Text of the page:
How easy it is to retain the barriers. How much would we (I myself as much as anyone else) prefer to retain our faith as a "work" so we can boast and turn God into a person who damned anyone who wasn't gullible and/or compliant. We start to value and proclaim our gullibility and compliance rather than the graciousness of God, and we end up remarkably like the Pharisee in the Temple who prayed: 'God, I thank you that I am not like other people: thieves, rogues, adulterers, or even like this tax collector. (Luke 18:11).

Perhaps we could think about how much other people would love to believe in the God who has touched our hearts so, but for whom life has not dealt such an easy hand. Perhaps we could ponder life without our faith and what that might actually mean in practical terms. We too might join the scramble for the top, climbing over everyone else, in the "survival of the fittest" mentality that (I suppose) Darwin would credit humanity as the supreme example. Indeed it could be worth pondering - for if our faith makes no difference to our actions, perhaps we might question what we believe. If our universe is still centred on me, my success, my comfort, my "getting into heaven" - what has the touch of God actually lead me to do?

It is wonderful that this reading occurs on the Anglican Church's celebration of Mothering Sunday. If the following words are sexist, I apologise, at least they are sexist in reverse. May the love most particularly associated with a mother, that love which is completely illogical, which loves not "in return" but simply because the child is - be our model here. Lets put aside the male logic, which sadly has so often lead to fear and domination.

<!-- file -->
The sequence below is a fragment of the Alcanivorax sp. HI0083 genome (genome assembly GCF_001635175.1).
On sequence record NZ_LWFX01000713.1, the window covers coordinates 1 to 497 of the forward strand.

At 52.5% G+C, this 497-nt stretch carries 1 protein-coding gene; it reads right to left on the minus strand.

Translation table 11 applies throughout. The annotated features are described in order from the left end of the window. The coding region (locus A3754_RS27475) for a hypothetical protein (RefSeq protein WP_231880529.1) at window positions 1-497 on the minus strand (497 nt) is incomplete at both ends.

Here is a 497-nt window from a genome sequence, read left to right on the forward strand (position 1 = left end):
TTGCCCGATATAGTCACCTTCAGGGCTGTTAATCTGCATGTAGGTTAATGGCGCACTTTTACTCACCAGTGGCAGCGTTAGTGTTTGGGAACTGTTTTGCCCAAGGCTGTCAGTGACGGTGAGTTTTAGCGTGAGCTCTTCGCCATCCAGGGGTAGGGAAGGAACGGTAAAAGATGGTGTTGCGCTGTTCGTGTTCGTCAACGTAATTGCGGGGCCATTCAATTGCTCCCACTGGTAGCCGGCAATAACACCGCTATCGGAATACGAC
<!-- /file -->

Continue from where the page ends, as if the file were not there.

Jesus later in the readings says: "For all who do evil hate the light and do not come to the light, so that their deeds may not be exposed. But those who do what is true come to the light, so that it may be clearly seen that their deeds have been done in God." (John 3:21).

Perhaps these can be put alongside the (perhaps) lesser truth that William Shakespeare said in the "Merchant of Venice" II vi 36 "Love is blind and lovers cannot see The pretty follies that they themselves commit." In this sense God is blind. Certainly God could see if he was to concentrate on all our faults and failings, but loving us, he sees beyond these "pretty follies" to the real person we are.

Of course if we proclaim an all-seeing all-powerful sin-hating God - people will hate the light and will avoid it like the plague. What sort of God do we think God is? What sort of God do we proclaim to others? If we have simply replaced material success (replaced and thus sanctified) by spiritual success, how does that God differ from the unbeliever?

In the Old Testament, I am told that the root meaning of the word "salvation" is "to be wide" "spacious", to be able to "develop without hindrance" (F J Taylor in "The Theological Word Book of the Bible" ed Alan Richardson p219) Salvation (and condemnation) are present realities, they describe our present existence. Salvation means we are open to others with the blindness of which William Shakespeare speaks. Condemnation means we are focussed on ourselves, and (being so often our own worst enemies) not liking what we see.

God indeed looks at us and all of humanity and sees that it, as he did in the beginning of time - "very good" - that we are "very good". May we find the same eyes, for others and for ourselves, and be blind to the "pretty follies" in ourselves and others.

I could finish a sermon for Mothering Sunday no better than quoting the words of the prophet Isaiah: "Can a woman forget her nursing child, or show no compassion for the child of her womb? Even these may forget, yet I will not forget you." (Isaiah 49:15).